Robert Manzon, last living driver from F1’s first season, dead at 97

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The last surviving driver from Formula One’s debut season back in 1950 has died.

Per Reuters, friends of the family of Robert Manzon, 97, have confirmed that the Frenchman has passed away at his home in the south of France.

Manzon, a native of Marseilles that worked as a distributor of diesel engine parts before becoming a racer, made 28 Grand Prix starts from 1950 to 1956.

In his career, he earned two podium finishes – a third at Belgium in 1952 for Simca-Gordini and another third on home soil in 1954 with a privateer Ferrari – as well as 16 championship points.

In 1950, F1’s inaugural campaign featured seven races: The British, Monaco, Swiss, Belgian, French, and Italian Grand Prix plus America’s Indianapolis 500.

Manzon competed in the Monaco, French, and Italian events. A fourth-place finish in his native country was sandwiched by two retirements in Monaco (accident) and Italy (transmission). However, he did win some Formula 2 events that year.

His most competitive F1 season came in 1952. With the schedule now featuring eight races, Manzon took part in all of them except the ‘500.’

That year, he retired from three races but took home points in three more, including the aforementioned podium in Belgium. His nine championship points were enough to give him sixth in the driver’s standings.

Manzon’s career in F1 would conclude with a retirement at the 1956 Italian Grand Prix.

Our thoughts and prayers are with his family and loved ones at this time.

March 28 in Motorsports History: Adrian Fernandez wins Motegi’s first race

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While auto racing is an international sport, oval racing remains uniquely American. 

That almost always has remained the case since the inception of the sport, but in 1998, the citizens of Japan got their first taste of American oval racing.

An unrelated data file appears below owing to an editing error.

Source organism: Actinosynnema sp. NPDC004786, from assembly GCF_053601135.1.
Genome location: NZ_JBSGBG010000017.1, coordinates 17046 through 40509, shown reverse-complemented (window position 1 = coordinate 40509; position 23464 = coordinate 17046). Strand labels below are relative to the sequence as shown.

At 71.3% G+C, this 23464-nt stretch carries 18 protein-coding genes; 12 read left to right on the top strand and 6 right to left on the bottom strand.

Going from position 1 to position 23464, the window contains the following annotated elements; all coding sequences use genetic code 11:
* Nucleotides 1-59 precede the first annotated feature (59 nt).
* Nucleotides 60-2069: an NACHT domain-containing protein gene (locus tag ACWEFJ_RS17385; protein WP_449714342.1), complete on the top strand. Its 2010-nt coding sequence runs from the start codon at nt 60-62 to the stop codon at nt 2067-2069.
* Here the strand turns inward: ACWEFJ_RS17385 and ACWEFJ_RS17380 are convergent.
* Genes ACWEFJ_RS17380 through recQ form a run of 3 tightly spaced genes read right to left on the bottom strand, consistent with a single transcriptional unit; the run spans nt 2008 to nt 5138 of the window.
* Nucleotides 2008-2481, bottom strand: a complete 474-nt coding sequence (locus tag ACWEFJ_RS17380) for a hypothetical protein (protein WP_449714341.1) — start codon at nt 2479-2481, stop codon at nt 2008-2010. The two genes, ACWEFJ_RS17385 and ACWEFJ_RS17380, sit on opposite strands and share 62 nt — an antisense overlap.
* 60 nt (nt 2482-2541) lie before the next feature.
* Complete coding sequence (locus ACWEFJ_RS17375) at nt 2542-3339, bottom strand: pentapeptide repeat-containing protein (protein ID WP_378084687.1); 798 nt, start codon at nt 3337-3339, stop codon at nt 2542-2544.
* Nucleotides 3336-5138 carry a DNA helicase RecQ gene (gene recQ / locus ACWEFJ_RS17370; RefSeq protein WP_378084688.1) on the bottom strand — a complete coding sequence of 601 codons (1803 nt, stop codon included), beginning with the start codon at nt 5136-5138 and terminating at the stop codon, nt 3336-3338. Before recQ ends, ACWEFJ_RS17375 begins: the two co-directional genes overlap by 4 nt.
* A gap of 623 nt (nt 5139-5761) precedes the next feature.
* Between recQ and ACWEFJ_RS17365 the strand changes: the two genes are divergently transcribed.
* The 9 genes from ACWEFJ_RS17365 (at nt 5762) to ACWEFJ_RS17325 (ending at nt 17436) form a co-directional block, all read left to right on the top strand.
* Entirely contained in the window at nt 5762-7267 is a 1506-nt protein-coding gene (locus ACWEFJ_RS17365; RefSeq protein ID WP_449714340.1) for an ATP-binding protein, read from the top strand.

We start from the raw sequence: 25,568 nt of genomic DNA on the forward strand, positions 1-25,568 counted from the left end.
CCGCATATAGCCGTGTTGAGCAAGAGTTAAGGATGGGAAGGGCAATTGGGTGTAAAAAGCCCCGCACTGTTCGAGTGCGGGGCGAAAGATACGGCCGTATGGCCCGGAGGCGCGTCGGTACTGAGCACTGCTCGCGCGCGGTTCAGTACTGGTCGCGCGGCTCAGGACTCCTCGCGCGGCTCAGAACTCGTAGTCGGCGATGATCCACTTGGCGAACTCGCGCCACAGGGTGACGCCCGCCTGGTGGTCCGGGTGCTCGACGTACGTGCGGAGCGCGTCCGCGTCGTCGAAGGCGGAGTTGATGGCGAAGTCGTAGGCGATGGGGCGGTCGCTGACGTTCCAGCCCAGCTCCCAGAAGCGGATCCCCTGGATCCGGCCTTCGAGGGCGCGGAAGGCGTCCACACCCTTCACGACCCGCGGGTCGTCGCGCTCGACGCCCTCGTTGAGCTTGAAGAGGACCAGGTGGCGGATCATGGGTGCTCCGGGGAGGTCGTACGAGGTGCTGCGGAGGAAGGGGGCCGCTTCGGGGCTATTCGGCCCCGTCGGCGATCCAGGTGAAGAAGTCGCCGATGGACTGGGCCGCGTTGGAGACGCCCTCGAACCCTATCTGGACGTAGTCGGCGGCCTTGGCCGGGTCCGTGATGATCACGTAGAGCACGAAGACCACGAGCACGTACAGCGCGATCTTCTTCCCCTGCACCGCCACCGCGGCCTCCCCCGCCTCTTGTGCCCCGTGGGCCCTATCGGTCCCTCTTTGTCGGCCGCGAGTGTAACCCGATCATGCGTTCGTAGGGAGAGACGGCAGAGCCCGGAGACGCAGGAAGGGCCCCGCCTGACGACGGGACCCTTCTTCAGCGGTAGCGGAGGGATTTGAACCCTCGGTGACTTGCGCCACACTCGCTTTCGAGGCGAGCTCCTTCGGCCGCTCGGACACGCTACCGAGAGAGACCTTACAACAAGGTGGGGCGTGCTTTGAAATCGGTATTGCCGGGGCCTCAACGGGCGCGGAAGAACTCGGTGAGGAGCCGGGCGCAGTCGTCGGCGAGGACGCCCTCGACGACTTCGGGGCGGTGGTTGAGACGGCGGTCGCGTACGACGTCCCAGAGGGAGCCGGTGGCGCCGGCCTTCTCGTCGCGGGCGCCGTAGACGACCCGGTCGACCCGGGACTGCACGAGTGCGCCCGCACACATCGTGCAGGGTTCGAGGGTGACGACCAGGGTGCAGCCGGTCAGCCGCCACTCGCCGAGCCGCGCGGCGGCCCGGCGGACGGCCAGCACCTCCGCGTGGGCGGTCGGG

Having opened the previous year, Twin Ring Motegi was built by Honda in an effort to bring Indy-style racing to the Land of the Rising Sun. 

Adrian Fernandez was the first driver to win at the facility, taking the checkered flag in CART’s inaugural race after shaking off flu earlier that day.

Fernandez held off a hard-charging Al Unser Jr to win by 1.086 seconds. The victory was the second of his career and his first since Toronto in 1996.

Adrian Fernandez celebrates with Al Unser Jr and Gil de Ferran after winning the inaugural race at Motegi. (Photo by Robert Laberge/Getty Images)

The race was also memorable for a violent crash involving Bobby Rahal.

Running third with 15 laps remaining, Rahal’s right front suspension broke in Turn 2, causing his car to hit the outside wall and flip down the backstretch.

Luckily, Rahal walked away from the accident without a scratch.

“The car was on rails through (turns) 1 and 2, and all of a sudden it just got up into the marbles, and it was gone,” Rahal said. “Thank God we’ve got such safe cars.”

The following season, Fernadez went back-to-back and won again at Motegi. The track remained on the CART schedule until 2002.

In 2003, Honda switched their alliance to the Indy Racing Leauge, and Motegi followed suit.

The track continued to host IndyCar racing until 2011 with the final race being held on the facility’s 2.98-mile road course, as the oval sustained damage in the Tōhoku earthquake earlier that year.

Also on this date:

1976: Clay Regazzoni won the United States Grand Prix – West, Formula One’s first race on the Long Beach street circuit. The Grand Prix would become an IndyCar event following the 1983 edition of the race.

1993: Ayrton Senna won his home race, the Grand Prix of Brazil, for the second and final time of his career. The victory was also the 100th in F1 for McLaren.

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